UPDATE 2-Statoil makes big Tanzania find; needs more
Anadarko Petroleum earlier estimated its reserves off northern Mozambique at 50 trillion cubic feet while Eni said its neighbouring exploration block may have 52 trillion cubic feet of gas.
"This is a highly significant discovery for Statoil," Trond Omdal, an analyst at Arctic Securities said.
"It would cost at least $10 billion to develop the field, and gas would not come to the market sooner than after 2020."
Dodson said Statoil would almost certainly opt for some sort of liquefied natural (LNG) gas solution but declined to provide a development cost estimate.
"Developing this will be quite a challenge given that in East Africa, like in Tanzania and Mozambique, there's limited infrastructure in place," Dodson said. "So it's going to take a little bit longer than if we had the infrastructure in place."
He added that Statoil was now in the process of securing rigs and making plans for further exploration activity.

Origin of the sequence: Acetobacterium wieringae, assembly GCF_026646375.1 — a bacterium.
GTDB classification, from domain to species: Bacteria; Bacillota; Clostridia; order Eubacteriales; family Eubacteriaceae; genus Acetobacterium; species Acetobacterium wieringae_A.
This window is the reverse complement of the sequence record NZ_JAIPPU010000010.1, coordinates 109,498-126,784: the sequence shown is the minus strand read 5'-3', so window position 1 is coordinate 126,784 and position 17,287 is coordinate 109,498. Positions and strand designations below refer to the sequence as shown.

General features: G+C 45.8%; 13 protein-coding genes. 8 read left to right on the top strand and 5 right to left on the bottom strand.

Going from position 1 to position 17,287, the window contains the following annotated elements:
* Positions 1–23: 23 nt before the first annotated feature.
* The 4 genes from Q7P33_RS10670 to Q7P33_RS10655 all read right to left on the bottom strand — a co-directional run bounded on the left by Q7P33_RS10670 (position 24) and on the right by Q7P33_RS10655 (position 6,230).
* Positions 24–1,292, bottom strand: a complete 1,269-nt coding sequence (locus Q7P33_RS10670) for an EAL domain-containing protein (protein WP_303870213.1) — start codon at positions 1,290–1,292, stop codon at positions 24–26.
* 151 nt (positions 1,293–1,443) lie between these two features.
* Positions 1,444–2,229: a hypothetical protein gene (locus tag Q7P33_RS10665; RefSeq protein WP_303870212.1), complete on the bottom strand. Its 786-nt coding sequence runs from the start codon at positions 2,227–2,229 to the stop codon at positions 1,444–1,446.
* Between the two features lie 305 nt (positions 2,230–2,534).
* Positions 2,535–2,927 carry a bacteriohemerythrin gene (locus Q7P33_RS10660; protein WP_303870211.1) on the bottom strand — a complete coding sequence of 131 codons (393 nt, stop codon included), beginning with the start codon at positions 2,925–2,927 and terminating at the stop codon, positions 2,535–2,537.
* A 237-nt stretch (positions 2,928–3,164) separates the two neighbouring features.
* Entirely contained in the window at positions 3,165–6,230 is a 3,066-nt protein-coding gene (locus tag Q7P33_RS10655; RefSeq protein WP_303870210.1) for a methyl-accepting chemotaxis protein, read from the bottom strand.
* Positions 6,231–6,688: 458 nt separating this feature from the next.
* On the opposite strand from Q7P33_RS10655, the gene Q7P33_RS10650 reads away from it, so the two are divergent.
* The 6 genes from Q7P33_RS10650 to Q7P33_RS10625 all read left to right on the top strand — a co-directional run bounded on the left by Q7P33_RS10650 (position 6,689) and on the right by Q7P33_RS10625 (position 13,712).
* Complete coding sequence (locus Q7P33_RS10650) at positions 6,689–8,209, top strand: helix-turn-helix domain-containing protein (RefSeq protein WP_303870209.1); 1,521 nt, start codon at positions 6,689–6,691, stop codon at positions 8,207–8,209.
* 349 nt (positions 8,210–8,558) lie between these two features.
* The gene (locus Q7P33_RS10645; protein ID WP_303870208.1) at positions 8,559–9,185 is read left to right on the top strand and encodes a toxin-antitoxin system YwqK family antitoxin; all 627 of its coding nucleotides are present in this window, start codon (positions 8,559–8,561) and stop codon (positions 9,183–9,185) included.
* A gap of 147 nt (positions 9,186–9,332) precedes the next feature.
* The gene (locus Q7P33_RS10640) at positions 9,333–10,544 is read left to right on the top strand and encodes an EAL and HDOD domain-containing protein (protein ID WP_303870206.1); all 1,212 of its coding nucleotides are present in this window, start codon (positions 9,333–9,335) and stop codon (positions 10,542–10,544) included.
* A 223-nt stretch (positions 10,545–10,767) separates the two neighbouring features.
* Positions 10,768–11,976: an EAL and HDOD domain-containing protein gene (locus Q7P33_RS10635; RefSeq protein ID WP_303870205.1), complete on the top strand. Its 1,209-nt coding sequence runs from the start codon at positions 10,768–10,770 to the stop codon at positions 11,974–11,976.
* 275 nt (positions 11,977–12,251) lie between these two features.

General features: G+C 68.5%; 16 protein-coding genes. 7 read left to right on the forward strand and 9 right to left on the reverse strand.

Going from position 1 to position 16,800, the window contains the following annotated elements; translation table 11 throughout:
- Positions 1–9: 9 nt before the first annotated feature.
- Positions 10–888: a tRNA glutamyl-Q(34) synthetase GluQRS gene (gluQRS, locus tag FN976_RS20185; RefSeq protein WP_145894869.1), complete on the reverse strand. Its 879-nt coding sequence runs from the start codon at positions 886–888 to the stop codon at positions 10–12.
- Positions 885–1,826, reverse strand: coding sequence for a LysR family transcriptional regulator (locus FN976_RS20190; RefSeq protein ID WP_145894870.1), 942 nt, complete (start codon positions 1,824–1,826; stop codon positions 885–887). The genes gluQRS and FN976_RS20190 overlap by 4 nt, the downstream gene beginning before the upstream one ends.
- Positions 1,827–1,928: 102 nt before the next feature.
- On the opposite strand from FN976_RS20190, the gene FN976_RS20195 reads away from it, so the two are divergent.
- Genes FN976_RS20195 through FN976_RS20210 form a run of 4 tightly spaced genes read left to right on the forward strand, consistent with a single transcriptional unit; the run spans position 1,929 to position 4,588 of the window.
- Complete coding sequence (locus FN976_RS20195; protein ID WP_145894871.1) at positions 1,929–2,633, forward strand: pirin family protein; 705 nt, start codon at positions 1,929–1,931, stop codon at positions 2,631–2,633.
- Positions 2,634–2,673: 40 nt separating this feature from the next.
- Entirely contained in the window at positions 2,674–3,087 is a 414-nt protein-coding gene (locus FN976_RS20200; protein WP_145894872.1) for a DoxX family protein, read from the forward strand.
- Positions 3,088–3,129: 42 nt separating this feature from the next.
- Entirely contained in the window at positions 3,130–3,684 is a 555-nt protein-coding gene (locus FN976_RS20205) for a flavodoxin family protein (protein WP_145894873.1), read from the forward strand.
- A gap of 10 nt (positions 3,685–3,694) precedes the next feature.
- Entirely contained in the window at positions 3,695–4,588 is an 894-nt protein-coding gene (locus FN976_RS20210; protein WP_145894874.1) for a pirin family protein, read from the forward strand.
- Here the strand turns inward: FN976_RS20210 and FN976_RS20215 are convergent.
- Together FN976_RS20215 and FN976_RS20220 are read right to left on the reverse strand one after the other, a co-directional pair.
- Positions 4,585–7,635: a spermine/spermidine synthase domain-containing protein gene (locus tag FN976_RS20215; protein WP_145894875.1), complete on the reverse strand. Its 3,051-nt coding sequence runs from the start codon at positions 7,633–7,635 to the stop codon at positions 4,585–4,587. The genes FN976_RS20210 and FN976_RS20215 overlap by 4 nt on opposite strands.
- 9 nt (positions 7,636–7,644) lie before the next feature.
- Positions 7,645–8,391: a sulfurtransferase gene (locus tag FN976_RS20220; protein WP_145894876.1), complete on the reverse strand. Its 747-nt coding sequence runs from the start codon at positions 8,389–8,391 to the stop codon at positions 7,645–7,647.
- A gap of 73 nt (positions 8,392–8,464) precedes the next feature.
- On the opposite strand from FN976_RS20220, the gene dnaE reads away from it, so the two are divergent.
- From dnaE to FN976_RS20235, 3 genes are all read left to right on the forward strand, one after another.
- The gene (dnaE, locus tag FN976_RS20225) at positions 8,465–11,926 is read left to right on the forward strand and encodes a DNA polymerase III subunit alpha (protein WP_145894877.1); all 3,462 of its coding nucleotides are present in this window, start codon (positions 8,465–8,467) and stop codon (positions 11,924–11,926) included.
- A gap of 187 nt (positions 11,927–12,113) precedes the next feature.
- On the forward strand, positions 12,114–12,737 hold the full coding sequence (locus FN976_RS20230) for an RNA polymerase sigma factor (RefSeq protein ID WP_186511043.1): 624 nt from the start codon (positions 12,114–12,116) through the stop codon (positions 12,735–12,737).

"We estimate a value of the discovery plus the upgrade on the Zafarani discovery of NOK 1.3 per share," Swedbank First Securities said in a note. "We assume a fair share price reaction would be NOK 0.8-1.0 per share," it added.
The discovery confirms Statoil's recent track record for solid upstream success after it has made big finds in the mature areas of the North Sea, the Arctic Barents sea, in Brazil and Tanzania.
Statoil operates the licence on 5,500-square-kilometre Block 2 on behalf of Tanzania Petroleum Development Corporation and holds a 65 percent stake while ExxonMobil Exploration has 35 percent.
Statoil shares were little changed 135.8 crown a shares at 0842 GMT.
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